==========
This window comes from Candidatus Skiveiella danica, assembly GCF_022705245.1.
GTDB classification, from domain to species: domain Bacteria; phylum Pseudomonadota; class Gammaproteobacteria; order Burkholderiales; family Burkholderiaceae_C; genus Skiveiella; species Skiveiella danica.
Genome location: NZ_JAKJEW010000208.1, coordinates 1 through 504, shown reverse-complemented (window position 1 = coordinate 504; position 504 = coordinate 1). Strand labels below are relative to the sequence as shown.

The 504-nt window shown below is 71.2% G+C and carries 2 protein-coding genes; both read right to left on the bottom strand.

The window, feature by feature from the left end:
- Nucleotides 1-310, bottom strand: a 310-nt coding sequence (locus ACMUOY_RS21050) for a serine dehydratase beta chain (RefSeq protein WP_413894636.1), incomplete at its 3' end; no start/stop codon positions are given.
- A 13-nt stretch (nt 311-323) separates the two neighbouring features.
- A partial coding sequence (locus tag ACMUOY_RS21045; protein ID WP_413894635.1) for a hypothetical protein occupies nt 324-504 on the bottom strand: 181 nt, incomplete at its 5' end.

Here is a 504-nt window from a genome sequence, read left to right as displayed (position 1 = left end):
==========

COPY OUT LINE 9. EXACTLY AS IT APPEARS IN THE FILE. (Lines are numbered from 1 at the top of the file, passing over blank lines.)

Here is a 504-nt window from a genome sequence, read left to right as displayed (position 1 = left end):